I have realised that backgrounds really do develop what a person is like, especially in childhood. Many of the kids here crave love and attention, due to lack of it from an early age. I’ve also discovered that these children don’t know much about life outside the aldea, since lots of them truly believe that “all gringos (foreigners) are millionaires and all Africans live in poverty”. We have been trying to educate them about the world outside and even managed to teach them where Peru is on a map – lots of which had no clue! Something else that I’ve realised about Peru is that there are definitely not the same childcare rules here as in the UK. There are sometimes over 11 children including babies, toddlers and kids with different disabilities left in one person’s care – sometimes mine, which is pretty stressful!! I’ve just had to use my initiative and get on with things, although it’s sometimes very difficult, since they have next to no toys here and very little resources. So I’ve taught them a lot of new games, including a new favourite – Musical Bumps, along to me singing Jingle Bells or We Wish You A Merry Christmas!!
My experience here, so far, has been completely different from anything I expected. But I didn’t really know what to expect in the first place, and now I definitely wouldn’t change it for the world. Since being here, I feel like I’ve become part of the community and have made a life for myself – with true Pucallpino friends! I really feel like I’m, without a doubt, making the most of my year here in Peru! I now totally know my way around my new hometown, which before coming here I didn’t even know existed. I’ve had so much fun finding my bearings, exploring all the different markets, trying new, strange food (such as cows stomach, chicken feet and lots of different tropical fruit and veg), as well as meeting and getting to know so many incredible people!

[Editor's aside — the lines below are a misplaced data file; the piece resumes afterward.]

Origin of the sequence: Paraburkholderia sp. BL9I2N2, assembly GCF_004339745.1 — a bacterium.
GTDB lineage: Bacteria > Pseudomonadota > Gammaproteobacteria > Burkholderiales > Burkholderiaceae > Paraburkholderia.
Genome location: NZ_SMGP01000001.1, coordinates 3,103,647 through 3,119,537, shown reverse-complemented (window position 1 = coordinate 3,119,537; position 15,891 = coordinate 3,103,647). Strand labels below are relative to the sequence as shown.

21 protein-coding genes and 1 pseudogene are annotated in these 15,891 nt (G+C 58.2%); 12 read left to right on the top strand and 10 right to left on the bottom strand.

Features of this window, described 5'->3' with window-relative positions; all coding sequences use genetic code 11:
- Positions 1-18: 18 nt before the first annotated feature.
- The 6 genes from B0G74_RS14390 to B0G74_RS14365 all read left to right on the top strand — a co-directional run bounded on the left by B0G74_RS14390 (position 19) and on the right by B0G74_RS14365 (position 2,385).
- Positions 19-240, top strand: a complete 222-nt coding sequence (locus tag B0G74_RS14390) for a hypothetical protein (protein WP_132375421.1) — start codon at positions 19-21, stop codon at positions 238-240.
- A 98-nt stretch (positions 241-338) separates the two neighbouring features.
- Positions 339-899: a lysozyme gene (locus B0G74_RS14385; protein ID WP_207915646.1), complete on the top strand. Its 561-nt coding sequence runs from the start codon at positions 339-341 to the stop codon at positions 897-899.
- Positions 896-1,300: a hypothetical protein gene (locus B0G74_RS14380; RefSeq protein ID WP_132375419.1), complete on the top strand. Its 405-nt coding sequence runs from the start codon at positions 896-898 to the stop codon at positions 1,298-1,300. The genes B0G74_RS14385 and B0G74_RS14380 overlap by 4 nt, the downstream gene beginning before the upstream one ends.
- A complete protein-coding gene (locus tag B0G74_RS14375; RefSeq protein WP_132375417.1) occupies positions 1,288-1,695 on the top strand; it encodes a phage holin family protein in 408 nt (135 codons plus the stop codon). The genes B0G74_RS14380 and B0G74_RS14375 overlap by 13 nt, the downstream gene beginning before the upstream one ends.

I’m also really excited to get travelling round Peru to see a bit more of this amazing country! We’re starting off this Christmas, by spending it in Lima, before travelling up the coast to Trujillo, Mancora (for Hogmany with all 12 of the Project Trust Peru girls) and finishing up in Quito, Ecuador, before heading back to Pucallpa – all very exciting!
As people here in Peru say “Gracias un mil” (a thousand thank you’s) for your sponsorship money, I hope you can see where it has gone. Without your help, I wouldn’t be here having this life-changing year.
Project Trust is a very reputable charity, and I now completely see why – they post us monthly newsletters to keep us updated on news around the world, as well as keeping in touch with all of their volunteers and helping out with their problems along the way. I feel very lucky to be here right now, and it is such an incredible opportunity, which I am so glad I took. All my hard work with fundraising has finally paid off, so thank you!
If you’d like to ask me any questions, please don’t hesitate to get in touch – my email is firstname.lastname@example.org and I’d love to hear from you!
Have a great Christmas!!